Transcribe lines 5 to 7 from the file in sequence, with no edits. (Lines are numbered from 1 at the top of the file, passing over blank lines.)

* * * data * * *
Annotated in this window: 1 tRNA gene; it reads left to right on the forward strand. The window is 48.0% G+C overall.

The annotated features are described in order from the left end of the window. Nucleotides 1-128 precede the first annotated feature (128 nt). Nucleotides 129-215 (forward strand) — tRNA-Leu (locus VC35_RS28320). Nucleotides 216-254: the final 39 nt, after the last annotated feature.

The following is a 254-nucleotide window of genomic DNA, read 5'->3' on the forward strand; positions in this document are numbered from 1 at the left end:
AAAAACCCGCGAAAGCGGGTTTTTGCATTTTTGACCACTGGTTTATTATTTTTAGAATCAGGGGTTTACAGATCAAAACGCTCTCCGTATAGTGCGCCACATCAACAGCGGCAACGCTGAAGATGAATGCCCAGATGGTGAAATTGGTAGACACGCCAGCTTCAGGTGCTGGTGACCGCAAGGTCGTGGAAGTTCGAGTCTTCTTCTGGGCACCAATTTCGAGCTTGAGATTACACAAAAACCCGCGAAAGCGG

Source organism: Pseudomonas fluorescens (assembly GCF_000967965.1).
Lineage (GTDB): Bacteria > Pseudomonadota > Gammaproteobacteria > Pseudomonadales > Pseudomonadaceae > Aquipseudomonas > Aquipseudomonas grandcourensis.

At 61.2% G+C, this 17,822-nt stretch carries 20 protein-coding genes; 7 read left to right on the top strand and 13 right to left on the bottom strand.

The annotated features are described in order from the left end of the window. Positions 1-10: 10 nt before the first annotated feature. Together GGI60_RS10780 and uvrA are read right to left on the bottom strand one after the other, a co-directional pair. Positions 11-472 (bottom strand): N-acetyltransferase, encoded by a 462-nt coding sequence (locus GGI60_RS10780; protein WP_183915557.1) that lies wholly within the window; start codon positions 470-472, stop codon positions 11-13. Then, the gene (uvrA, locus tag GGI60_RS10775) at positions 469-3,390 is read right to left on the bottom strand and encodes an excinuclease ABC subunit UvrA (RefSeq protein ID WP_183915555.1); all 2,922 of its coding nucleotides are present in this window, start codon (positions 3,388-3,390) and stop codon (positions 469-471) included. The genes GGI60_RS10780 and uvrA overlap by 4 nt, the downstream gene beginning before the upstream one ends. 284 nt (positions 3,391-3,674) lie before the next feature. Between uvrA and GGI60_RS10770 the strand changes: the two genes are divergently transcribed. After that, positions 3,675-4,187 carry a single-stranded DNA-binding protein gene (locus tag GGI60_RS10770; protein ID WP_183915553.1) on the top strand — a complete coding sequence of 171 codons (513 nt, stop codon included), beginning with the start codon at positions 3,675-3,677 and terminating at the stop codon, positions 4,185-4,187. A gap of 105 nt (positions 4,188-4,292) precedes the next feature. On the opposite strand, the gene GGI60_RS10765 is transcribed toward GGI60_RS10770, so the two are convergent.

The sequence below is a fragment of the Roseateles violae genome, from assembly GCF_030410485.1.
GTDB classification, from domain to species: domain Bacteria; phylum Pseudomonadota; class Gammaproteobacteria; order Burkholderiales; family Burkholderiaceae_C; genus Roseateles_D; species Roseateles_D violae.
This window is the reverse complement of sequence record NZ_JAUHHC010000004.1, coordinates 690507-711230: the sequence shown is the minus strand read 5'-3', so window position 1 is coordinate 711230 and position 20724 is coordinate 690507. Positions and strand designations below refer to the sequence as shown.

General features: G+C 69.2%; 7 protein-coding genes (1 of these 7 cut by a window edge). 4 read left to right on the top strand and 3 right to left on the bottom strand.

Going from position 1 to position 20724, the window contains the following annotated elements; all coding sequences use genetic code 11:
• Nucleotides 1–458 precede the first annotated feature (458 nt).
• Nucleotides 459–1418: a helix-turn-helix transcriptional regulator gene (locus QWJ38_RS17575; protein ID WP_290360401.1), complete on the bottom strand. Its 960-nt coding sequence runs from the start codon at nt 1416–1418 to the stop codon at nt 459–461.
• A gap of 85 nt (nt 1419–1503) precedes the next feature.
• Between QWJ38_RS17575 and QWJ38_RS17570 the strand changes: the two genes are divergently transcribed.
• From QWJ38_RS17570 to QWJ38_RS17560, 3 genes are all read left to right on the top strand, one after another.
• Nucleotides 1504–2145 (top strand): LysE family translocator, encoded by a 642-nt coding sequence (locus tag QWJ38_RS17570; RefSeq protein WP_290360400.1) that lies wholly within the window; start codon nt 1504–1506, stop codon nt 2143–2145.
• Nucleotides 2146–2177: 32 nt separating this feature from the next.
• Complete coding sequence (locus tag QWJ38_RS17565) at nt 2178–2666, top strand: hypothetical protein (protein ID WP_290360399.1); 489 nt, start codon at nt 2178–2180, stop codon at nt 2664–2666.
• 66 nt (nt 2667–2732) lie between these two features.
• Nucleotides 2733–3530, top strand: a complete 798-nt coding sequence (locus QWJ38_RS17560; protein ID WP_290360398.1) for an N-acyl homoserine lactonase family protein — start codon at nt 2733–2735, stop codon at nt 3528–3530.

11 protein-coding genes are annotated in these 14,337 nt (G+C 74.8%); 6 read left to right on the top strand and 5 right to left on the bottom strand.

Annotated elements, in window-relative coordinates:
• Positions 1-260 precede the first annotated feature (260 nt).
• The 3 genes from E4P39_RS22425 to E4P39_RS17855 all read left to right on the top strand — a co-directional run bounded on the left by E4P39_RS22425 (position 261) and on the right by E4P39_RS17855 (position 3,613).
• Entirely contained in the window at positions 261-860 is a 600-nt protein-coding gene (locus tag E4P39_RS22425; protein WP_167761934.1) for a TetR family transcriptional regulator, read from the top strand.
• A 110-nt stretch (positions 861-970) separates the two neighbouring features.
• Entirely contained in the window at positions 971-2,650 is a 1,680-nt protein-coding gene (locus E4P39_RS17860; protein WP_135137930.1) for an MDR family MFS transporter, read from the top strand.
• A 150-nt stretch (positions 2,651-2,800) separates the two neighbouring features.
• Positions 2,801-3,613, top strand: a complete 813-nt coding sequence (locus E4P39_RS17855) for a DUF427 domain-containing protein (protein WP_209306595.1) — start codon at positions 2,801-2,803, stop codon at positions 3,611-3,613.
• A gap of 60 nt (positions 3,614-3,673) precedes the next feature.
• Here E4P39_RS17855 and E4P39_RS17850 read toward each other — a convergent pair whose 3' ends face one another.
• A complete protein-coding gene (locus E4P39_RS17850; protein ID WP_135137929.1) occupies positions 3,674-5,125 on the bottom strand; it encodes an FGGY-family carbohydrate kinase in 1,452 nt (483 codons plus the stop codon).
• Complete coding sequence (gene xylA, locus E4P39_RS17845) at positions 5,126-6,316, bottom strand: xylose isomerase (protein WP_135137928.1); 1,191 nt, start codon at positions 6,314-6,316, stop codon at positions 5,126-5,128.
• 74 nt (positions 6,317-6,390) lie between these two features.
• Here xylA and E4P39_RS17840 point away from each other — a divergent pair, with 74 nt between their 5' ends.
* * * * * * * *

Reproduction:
Source organism: Pseudomonas fluorescens (assembly GCF_000967965.1).
Lineage (GTDB): Bacteria > Pseudomonadota > Gammaproteobacteria > Pseudomonadales > Pseudomonadaceae > Aquipseudomonas > Aquipseudomonas grandcourensis.

At 61.2% G+C, this 17,822-nt stretch carries 20 protein-coding genes; 7 read left to right on the top strand and 13 right to left on the bottom strand.